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Financial integration, housing, and economic volatility

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  • Loutskina, Elena
  • Strahan, Philip E.

Abstract

The Great Recession illustrates the sensitivity of the economy to housing. This paper shows that financial integration, fostered by securitization and nationwide branching, amplified the positive effect of housing price shocks on the economy during the 1994–2006 period. We exploit variation in credit supply subsidies across local markets from government-sponsored enterprises to measure housing price changes unrelated to fundamentals. Using this instrument, we find that house price shocks spur economic growth. The effect is larger in localities more financially integrated, through both secondary loan market and bank branch networks. Financial integration thus raised the effect of collateral shocks on local economies, increasing economic volatility.

Suggested Citation

  • Loutskina, Elena & Strahan, Philip E., 2015. "Financial integration, housing, and economic volatility," Journal of Financial Economics, Elsevier, vol. 115(1), pages 25-41.
  • Handle: RePEc:eee:jfinec:v:115:y:2015:i:1:p:25-41
    DOI: 10.1016/j.jfineco.2014.09.009
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    References listed on IDEAS

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    Cited by:

    1. Luc Laeven & Alexander Popov, 2016. "A Lost Generation? Education Decisions and Employment Outcomes during the US Housing Boom-Bust Cycle of the 2000s," American Economic Review, American Economic Association, vol. 106(5), pages 630-635, May.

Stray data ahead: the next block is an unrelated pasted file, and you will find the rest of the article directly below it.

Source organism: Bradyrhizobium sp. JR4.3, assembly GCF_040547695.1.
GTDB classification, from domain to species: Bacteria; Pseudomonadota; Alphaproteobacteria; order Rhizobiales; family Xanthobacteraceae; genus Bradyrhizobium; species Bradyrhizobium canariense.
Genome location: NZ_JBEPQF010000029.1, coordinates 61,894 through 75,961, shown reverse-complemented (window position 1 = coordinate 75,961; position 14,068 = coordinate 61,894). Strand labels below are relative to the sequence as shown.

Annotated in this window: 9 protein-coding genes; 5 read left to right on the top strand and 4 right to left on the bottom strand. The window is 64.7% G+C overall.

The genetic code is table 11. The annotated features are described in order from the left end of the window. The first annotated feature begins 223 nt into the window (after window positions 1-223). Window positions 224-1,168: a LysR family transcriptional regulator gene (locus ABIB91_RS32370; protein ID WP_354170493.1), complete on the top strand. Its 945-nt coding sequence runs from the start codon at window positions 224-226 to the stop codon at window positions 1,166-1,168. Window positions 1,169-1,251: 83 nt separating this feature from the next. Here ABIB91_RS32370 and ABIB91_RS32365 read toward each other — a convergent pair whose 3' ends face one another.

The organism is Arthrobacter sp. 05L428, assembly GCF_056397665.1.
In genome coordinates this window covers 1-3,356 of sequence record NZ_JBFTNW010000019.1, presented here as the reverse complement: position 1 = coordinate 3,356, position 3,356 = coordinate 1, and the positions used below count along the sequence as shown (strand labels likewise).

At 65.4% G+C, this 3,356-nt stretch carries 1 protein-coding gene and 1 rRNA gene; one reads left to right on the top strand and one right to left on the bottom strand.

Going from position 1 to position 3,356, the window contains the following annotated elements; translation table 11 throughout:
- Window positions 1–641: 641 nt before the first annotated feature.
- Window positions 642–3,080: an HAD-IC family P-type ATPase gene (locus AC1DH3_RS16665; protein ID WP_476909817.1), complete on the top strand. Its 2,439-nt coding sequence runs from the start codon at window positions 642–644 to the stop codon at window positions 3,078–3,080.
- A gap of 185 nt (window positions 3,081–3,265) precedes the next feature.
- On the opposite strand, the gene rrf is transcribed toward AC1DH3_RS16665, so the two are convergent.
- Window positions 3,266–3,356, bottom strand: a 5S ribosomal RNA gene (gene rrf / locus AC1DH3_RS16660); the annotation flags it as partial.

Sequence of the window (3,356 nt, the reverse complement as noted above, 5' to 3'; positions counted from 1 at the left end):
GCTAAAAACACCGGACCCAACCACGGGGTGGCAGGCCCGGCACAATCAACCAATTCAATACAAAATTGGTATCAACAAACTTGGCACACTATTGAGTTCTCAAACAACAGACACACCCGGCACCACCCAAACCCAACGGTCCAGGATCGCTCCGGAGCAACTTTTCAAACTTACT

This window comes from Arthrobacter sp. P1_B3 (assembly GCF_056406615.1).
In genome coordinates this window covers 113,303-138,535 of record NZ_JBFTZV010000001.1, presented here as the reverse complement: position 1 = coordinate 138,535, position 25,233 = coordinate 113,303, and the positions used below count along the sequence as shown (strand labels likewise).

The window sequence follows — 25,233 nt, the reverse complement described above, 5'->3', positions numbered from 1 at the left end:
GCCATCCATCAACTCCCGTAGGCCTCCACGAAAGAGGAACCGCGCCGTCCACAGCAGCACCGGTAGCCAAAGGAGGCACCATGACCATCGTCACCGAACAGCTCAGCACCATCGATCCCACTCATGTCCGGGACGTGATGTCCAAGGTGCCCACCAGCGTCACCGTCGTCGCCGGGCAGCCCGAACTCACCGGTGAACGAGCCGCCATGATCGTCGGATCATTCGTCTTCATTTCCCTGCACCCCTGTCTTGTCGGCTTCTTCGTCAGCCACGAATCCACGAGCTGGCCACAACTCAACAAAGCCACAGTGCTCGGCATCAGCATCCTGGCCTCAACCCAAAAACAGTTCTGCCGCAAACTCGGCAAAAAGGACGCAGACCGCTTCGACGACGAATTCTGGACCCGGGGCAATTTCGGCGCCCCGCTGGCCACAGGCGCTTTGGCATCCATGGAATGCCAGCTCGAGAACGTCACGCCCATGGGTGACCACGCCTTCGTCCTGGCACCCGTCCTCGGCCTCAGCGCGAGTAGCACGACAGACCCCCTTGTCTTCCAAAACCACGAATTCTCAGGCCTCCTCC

2. repec:eee:jbfina:v:83:y:2017:i:c:p:173-192 is not listed on IDEAS
    3. repec:eee:jfinec:v:125:y:2017:i:1:p:1-25 is not listed on IDEAS
    4. de Haas, R. & Brown, M. & Sokolov, V., 2015. "Regional Inflation, Financial Integration and Dollarization (This is a revision of CentER DP 2013-073)," Discussion Paper 2015-012, Tilburg University, Center for Economic Research.
    5. Buch, Claudia M. & Koetter, Michael & Ohls, Jana, 2016. "Banks and sovereign risk: A granular view," Journal of Financial Stability, Elsevier, vol. 25(C), pages 1-15.
    6. Landier, Augustin & Sraer, David & Thesmar, David, 2017. "Banking integration and house price co-movement," Journal of Financial Economics, Elsevier, vol. 125(1), pages 1-25.
    7. repec:eee:jaecon:v:64:y:2017:i:2:p:278-283 is not listed on IDEAS
    8. Brown, Martin & De Haas, Ralph & Sokolov, Vladimir, 2013. "Regional Inflation and Financial Dollarization," Working Papers on Finance 1327, University of St. Gallen, School of Finance.
    9. Popov, Alexander, 2017. "Evidence on finance and economic growth," Working Paper Series 2115, European Central Bank.
    10. Landier, Augustin & Sraer, David & Thesmar, David, 2017. "Banking integration and house price comovement," ESRB Working Paper Series 48, European Systemic Risk Board.
    11. Franziska Bremus & Claudia M. Buch, 2015. "Banking Market Structure and Macroeconomic Stability: Are Low-Income Countries Special?," Pacific Economic Review, Wiley Blackwell, vol. 20(1), pages 73-100, February.
    12. repec:eee:jfinec:v:125:y:2017:i:1:p:182-199 is not listed on IDEAS
    13. David P. Glancy, 2017. "Housing Bust, Bank Lending & Employment : Evidence from Multimarket Banks," Finance and Economics Discussion Series 2017-118, Board of Governors of the Federal Reserve System (U.S.).
    14. Bremus, Franziska & Krause, Thomas & Noth, Felix, 2017. "Bank-specific shocks and house price growth in the U.S," IWH Discussion Papers 3/2017, Halle Institute for Economic Research (IWH).
    15. Hahn Shik Lee & Woo Suk Lee, 2016. "Housing market volatility connectedness among G7 countries," Working Papers 1605, Research Institute for Market Economy, Sogang University.

    More about this item

    Keywords

    Housing; Financial integration; Shale booms;

    JEL classification:

    • G2 - Financial Economics - - Financial Institutions and Services

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